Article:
Today’s regrets about the legendary movie Jaws feel its director, Steven SpielbergAlmost half a century after the famous movie was released.
The movie was released in 1975 and changed the way we look at the water before going for a swim in the sea.
47 years later, Steven Spielberg has admitted that the Oscar-winning thriller vilified the shark by fueling people’s craving for fin soup in the 1990s. A film about the rapid decline in the world’s shark population.
“I’m sorry about the sharks dying.”
“I am really, to this day, sorry for the shark doom because of the book and the movie. I am really, really, really sorry,” Spielberg, 75, said on BBC Radio’s Desert Island Disc show.
When asked how he would feel if he himself was surrounded by sharks, in the fictional wasteland made for the film, Spielberg replied: “It’s something I’m still afraid of. Not to be eaten by a shark, but because sharks are kind of angry at me for the post-1975 fishing craze.”
Among other things, Steven Spielberg made it clear that the directors “They should not manipulate the public by using their nerves.” Confirming that he feels guilty about it: I’ve done it many times on “Evil Spirit” and definitely on “Shark’s Jaws.”
The number of sharks in the world has decreased by more than 71%.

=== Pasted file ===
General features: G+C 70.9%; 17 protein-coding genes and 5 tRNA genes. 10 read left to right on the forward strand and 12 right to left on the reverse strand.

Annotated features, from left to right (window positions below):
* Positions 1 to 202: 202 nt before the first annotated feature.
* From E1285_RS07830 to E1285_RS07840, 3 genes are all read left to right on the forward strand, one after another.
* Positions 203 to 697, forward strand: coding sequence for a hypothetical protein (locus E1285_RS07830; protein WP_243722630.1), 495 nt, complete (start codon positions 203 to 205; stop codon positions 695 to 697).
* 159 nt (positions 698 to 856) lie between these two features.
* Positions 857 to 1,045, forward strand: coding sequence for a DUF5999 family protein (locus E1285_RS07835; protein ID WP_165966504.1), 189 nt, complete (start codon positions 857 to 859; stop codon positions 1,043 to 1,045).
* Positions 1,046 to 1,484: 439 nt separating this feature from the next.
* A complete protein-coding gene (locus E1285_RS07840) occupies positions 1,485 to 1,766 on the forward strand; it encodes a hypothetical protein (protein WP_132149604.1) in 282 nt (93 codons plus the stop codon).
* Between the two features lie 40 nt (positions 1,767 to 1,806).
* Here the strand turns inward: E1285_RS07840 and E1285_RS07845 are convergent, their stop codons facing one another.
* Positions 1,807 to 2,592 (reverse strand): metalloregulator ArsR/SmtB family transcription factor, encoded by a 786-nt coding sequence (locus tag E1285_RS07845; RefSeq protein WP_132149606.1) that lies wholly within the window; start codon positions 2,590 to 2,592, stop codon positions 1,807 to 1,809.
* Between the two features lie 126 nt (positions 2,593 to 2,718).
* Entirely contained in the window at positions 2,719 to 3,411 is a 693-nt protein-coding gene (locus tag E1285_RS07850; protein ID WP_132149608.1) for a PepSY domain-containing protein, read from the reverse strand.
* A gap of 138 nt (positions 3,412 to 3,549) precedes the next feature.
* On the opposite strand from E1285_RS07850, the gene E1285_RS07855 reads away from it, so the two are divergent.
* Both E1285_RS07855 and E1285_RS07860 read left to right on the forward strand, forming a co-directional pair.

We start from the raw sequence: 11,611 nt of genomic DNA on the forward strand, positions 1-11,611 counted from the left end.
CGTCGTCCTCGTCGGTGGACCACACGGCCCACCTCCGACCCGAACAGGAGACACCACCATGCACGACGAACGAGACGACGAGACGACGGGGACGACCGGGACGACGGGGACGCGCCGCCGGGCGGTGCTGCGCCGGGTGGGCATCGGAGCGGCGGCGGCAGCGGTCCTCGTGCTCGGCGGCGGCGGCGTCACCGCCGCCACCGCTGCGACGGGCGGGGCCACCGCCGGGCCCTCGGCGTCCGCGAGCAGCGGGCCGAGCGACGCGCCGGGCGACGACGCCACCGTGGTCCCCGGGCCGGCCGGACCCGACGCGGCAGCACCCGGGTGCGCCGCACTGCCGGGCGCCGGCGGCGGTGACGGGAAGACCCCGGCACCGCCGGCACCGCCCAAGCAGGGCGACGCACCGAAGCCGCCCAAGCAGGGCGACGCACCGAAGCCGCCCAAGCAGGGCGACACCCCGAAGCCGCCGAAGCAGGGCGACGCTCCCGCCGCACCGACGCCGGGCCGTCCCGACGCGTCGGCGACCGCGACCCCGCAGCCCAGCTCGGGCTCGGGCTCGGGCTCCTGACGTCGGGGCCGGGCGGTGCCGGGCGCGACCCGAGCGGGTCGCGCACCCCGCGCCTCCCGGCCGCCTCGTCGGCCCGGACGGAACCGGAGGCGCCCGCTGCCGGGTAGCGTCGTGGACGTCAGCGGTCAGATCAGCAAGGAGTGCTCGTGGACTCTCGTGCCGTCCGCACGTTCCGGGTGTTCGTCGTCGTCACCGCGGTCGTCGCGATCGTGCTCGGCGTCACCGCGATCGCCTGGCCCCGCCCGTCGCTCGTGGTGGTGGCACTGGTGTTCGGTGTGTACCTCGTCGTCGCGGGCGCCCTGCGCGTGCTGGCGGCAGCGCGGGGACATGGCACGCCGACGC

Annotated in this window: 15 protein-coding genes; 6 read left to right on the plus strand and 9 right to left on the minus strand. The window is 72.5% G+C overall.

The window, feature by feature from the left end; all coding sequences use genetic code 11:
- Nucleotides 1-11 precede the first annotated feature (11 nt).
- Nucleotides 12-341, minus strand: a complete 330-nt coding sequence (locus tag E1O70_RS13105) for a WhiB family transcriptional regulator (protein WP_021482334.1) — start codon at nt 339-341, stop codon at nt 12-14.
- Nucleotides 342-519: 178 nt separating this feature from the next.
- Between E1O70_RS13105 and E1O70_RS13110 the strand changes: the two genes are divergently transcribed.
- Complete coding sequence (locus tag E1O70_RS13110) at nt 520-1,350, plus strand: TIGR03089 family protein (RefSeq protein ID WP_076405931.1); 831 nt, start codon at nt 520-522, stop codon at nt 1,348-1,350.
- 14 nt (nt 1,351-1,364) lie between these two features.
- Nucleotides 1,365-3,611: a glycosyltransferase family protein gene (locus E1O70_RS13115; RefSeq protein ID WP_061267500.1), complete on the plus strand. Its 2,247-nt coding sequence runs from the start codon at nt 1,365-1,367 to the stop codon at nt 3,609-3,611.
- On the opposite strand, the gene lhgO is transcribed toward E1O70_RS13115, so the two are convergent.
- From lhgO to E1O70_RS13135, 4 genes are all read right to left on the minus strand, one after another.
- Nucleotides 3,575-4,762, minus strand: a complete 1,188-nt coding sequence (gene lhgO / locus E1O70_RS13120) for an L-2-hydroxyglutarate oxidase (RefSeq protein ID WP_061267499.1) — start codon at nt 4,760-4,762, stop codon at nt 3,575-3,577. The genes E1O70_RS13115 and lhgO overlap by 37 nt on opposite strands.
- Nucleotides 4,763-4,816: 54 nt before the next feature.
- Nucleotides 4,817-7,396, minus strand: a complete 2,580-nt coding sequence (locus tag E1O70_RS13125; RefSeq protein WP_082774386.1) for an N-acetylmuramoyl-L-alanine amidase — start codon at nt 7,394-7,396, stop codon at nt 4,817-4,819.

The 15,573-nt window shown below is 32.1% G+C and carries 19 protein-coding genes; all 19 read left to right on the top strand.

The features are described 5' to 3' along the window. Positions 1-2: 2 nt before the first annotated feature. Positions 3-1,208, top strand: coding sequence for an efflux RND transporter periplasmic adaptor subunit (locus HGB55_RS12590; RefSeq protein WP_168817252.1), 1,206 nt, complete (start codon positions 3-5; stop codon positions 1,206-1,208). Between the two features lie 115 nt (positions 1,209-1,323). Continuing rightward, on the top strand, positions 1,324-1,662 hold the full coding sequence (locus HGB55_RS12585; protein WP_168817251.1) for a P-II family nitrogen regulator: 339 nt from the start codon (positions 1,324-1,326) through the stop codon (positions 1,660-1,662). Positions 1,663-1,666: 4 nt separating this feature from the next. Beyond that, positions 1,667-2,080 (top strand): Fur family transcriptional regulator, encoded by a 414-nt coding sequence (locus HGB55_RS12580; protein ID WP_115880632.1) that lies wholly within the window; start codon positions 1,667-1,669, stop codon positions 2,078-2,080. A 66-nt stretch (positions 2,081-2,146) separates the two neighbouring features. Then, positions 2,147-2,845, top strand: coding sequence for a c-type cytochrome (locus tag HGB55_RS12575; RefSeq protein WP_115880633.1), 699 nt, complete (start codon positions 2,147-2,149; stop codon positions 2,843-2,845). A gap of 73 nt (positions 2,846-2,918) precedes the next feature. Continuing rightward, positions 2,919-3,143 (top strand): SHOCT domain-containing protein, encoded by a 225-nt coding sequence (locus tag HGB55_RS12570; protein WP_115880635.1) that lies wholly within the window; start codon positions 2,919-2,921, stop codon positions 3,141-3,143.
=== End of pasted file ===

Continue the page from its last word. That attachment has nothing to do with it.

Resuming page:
According to a study published in Nature, the global shark population declined by more than 71% between 1970 and 2018. In fact, a 2013 study estimated that 100 million sharks are killed annually. In addition, the International Union for Conservation of Nature reported last year that 37% of sharks are threatened with extinction, and some have indicated that the above findings are the result of the movie “Shark Jaws.”
In turn, Chris Lowe, director of the Shark Laboratory at California State University, Long Beach, said the film made society see sharks as harmful towards humans: “The movie was a turning point. It made people think very negatively about sharks, which made it easy to overfish them.”
96% of shark movies portray them as a threat
A 2021 survey concluded that 96% of shark films portrayed carnivores as a threat. In response, the Florida Museum of Natural History reported that in the same year sharks killed 11 people worldwide.
Peter Benchley, author of the book on which the then-highest-grossing film was based, regretted writing the novel, which has sold an estimated 20 million copies, according to The Independent:
This Oscar-winning thriller tells the story of a great white shark devouring the inhabitants of fictional New England’s Amity Island.
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